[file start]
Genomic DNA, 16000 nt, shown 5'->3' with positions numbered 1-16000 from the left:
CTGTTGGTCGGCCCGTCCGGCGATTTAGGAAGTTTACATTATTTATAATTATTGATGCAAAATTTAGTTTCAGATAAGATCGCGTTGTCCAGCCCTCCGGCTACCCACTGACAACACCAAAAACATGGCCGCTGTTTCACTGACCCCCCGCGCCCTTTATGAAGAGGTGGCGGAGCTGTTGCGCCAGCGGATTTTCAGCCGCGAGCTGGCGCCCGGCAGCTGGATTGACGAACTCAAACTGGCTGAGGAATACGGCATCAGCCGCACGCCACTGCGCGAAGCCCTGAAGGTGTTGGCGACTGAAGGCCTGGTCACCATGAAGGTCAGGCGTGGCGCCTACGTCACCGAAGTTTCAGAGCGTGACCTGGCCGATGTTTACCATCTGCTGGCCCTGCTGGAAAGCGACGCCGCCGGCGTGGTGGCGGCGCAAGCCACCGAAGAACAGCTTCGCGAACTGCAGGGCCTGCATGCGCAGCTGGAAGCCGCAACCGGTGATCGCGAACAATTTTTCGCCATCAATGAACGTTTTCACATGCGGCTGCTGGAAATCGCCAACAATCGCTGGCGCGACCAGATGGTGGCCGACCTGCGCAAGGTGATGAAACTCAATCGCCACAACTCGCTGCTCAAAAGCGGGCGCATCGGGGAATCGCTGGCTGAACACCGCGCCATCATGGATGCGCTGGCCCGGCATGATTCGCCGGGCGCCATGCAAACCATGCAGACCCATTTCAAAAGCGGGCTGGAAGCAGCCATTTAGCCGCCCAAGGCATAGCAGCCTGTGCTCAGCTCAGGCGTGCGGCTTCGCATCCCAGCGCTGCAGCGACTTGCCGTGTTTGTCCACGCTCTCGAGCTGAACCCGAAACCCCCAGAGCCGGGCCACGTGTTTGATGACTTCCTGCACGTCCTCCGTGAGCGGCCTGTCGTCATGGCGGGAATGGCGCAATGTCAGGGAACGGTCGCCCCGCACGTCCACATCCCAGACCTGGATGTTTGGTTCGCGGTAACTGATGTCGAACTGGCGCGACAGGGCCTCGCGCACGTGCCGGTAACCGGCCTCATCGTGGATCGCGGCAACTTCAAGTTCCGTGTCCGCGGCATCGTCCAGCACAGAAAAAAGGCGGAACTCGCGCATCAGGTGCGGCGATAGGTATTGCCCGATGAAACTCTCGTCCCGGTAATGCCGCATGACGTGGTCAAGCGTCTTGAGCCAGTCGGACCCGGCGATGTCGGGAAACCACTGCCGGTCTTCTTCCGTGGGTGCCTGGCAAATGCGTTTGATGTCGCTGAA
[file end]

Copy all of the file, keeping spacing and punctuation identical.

Genomic DNA, 16000 nt, shown 5'->3' with positions numbered 1-16000 from the left:
CTGTTGGTCGGCCCGTCCGGCGATTTAGGAAGTTTACATTATTTATAATTATTGATGCAAAATTTAGTTTCAGATAAGATCGCGTTGTCCAGCCCTCCGGCTACCCACTGACAACACCAAAAACATGGCCGCTGTTTCACTGACCCCCCGCGCCCTTTATGAAGAGGTGGCGGAGCTGTTGCGCCAGCGGATTTTCAGCCGCGAGCTGGCGCCCGGCAGCTGGATTGACGAACTCAAACTGGCTGAGGAATACGGCATCAGCCGCACGCCACTGCGCGAAGCCCTGAAGGTGTTGGCGACTGAAGGCCTGGTCACCATGAAGGTCAGGCGTGGCGCCTACGTCACCGAAGTTTCAGAGCGTGACCTGGCCGATGTTTACCATCTGCTGGCCCTGCTGGAAAGCGACGCCGCCGGCGTGGTGGCGGCGCAAGCCACCGAAGAACAGCTTCGCGAACTGCAGGGCCTGCATGCGCAGCTGGAAGCCGCAACCGGTGATCGCGAACAATTTTTCGCCATCAATGAACGTTTTCACATGCGGCTGCTGGAAATCGCCAACAATCGCTGGCGCGACCAGATGGTGGCCGACCTGCGCAAGGTGATGAAACTCAATCGCCACAACTCGCTGCTCAAAAGCGGGCGCATCGGGGAATCGCTGGCTGAACACCGCGCCATCATGGATGCGCTGGCCCGGCATGATTCGCCGGGCGCCATGCAAACCATGCAGACCCATTTCAAAAGCGGGCTGGAAGCAGCCATTTAGCCGCCCAAGGCATAGCAGCCTGTGCTCAGCTCAGGCGTGCGGCTTCGCATCCCAGCGCTGCAGCGACTTGCCGTGTTTGTCCACGCTCTCGAGCTGAACCCGAAACCCCCAGAGCCGGGCCACGTGTTTGATGACTTCCTGCACGTCCTCCGTGAGCGGCCTGTCGTCATGGCGGGAATGGCGCAATGTCAGGGAACGGTCGCCCCGCACGTCCACATCCCAGACCTGGATGTTTGGTTCGCGGTAACTGATGTCGAACTGGCGCGACAGGGCCTCGCGCACGTGCCGGTAACCGGCCTCATCGTGGATCGCGGCAACTTCAAGTTCCGTGTCCGCGGCATCGTCCAGCACAGAAAAAAGGCGGAACTCGCGCATCAGGTGCGGCGATAGGTATTGCCCGATGAAACTCTCGTCCCGGTAATGCCGCATGACGTGGTCAAGCGTCTTGAGCCAGTCGGACCCGGCGATGTCGGGAAACCACTGCCGGTCTTCTTCCGTGGGTGCCTGGCAAATGCGTTTGATGTCGCTGAA